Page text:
When disasters strike, the immediate consequences -- death, destruction, displacement, suffering -- naturally grab headlines. Once the present emergency passes and the situation more or less stabilizes, public attention moves on to new events, leaving larger, slower-to-emerge consequences to develop in relative obscurity.
What a blessing, then, when there rides to the rescue someone with not only the understanding to know that a disaster's worst effects are often the latest to arrive, but also with the clout to command the media spotlight. No less estimable a figure than former U.S. president Bill Clinton has done just this for the Caribbean nation of Haiti, which on January 12, 2010 suffered a devastating earthquake.
The world heaped aid on Haiti in truly generous amounts in the days and weeks following the earthquake, which allowed immediate human needs of shelter, clean water, food, and medical treatment to be met. But former President Clinton, acting through his philanthropic organization, the Clinton Global Initiative, has dedicated himself to assisting Haiti address another challenge: the condition of the country's colleges and universities after the January 12 earthquake.
Here are some facts about the earthquakes effects on Haiti's institutions of higher learning, as presented in a September 21, 2010 eCampus News article:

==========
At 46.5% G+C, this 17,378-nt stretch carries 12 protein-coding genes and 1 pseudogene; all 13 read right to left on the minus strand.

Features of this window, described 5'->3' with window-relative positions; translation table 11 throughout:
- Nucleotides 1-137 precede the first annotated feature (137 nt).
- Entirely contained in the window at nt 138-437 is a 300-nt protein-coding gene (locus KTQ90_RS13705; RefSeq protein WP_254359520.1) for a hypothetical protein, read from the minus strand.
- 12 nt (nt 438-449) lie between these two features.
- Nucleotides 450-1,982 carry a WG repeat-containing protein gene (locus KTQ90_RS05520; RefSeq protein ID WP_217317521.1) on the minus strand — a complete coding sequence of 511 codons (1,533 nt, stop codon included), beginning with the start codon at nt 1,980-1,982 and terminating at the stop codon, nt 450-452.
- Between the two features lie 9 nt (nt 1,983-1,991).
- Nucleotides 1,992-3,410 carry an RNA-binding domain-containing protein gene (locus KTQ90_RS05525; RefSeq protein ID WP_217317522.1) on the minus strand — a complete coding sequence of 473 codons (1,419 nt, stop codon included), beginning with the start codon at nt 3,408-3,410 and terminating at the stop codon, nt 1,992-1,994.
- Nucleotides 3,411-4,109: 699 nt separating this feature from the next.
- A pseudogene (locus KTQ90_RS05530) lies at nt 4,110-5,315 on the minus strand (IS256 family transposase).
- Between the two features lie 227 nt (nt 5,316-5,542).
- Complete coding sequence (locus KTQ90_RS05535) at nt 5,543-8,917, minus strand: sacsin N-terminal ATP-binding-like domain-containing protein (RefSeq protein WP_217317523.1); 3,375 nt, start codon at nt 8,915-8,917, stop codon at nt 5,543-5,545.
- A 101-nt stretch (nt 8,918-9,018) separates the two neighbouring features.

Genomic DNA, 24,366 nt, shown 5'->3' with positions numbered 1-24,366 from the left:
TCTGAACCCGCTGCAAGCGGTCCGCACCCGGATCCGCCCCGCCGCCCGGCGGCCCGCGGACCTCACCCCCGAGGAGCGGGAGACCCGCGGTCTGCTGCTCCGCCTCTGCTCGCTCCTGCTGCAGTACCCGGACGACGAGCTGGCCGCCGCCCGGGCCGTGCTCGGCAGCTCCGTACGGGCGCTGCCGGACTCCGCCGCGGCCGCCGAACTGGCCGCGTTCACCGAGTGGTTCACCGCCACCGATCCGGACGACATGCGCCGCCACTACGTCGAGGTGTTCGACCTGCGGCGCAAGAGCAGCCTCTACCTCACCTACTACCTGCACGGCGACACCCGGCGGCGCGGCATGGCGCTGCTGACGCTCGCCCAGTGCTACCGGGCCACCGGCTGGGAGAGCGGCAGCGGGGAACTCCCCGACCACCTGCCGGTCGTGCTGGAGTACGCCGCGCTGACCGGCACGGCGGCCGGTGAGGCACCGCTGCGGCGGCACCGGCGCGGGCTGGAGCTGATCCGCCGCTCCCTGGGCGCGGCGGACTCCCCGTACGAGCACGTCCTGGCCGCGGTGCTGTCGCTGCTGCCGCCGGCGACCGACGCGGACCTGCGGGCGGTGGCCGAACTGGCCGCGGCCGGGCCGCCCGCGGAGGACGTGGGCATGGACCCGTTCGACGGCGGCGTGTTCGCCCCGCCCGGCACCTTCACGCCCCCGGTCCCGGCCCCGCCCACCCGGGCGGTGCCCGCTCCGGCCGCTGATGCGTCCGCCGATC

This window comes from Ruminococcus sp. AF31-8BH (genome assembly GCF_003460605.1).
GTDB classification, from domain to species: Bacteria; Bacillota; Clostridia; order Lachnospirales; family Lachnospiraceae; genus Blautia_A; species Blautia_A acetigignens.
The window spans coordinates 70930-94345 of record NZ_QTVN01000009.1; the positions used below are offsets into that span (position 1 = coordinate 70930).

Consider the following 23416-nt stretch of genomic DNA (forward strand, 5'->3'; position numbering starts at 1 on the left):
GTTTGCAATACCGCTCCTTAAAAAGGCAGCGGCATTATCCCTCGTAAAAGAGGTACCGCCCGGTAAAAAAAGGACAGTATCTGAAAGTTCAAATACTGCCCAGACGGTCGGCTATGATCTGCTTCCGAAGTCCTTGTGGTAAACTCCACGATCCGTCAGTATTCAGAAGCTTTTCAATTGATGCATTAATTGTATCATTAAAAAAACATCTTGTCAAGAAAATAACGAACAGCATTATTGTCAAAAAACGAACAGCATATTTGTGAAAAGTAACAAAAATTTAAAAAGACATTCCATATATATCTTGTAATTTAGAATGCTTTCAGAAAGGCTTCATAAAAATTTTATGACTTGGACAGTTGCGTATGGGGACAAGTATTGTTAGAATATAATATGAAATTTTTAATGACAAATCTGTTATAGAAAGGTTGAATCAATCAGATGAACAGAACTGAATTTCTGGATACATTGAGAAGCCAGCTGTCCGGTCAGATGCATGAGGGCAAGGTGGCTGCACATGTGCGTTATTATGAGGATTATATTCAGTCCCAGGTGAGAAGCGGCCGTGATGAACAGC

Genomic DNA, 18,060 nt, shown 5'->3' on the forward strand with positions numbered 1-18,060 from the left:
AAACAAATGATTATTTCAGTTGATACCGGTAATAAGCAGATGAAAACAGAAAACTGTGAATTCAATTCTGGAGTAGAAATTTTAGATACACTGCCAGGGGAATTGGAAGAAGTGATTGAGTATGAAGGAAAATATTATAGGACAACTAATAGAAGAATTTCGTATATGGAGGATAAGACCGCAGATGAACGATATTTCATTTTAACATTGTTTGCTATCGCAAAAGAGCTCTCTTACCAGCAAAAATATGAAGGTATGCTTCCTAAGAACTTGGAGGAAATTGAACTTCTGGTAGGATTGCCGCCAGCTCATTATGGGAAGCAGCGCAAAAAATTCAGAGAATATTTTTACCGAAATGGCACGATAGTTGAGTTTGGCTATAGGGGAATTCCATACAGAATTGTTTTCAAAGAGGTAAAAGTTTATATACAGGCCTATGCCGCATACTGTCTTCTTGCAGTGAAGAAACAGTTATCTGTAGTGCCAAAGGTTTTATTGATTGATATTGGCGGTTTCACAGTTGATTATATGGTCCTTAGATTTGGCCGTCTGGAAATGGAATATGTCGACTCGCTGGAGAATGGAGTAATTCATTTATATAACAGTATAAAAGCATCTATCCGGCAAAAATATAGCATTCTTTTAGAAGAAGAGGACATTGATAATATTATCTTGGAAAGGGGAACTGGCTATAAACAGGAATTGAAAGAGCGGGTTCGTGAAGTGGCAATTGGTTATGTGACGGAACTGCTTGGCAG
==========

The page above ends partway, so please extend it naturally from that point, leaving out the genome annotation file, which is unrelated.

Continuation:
One cannot overstate the real tragedy reflected in these figures. It stands as a testament to the resiliency and ingenuity of the Haitian people and those who have rallied to their aid that they have decided to meet this challenge in quite a forward thinking manner by creating a free online university. Dubbed The University of the People, this institution, the eCampus News article reports, has announced "that it would join the Clinton Global Initiative (CGI) in the organization's efforts to help Haiti recover from a Jan. 12 earthquake that killed between 200,000 and 300,000 people, according to government estimates."
The University of the People has set for itself the goal of "enrolling 250 college students from Haiti into its free online programs, including computer science or business administration, over the next three years," the eCampus News article continues, and, toward this end, university officials "have pledged to achieve accreditation in the coming years."
The University of the People's meeting this goal would produce great benefits for all of Haiti, a country that has more or less missed out on the digital revolution. A September 21, 2010 HULIQ article presents these sobering facts about the current state of information-technology infrastructure in Haiti:
The advent of The University of the People promises to rectify this regrettable situation by making information-technology far more widely available. The HULIQ article reports that "[r]ecent studies done by the Haitian community have shown that nearly a quarter of Haiti's population could be moved out of poverty if the government and international community invest in long term technology education."
Improvement on this scale could only mean a brighter future for this tiny island nation. Dark clouds are said to have silver linings. But in Haiti's case, these linings are silicon.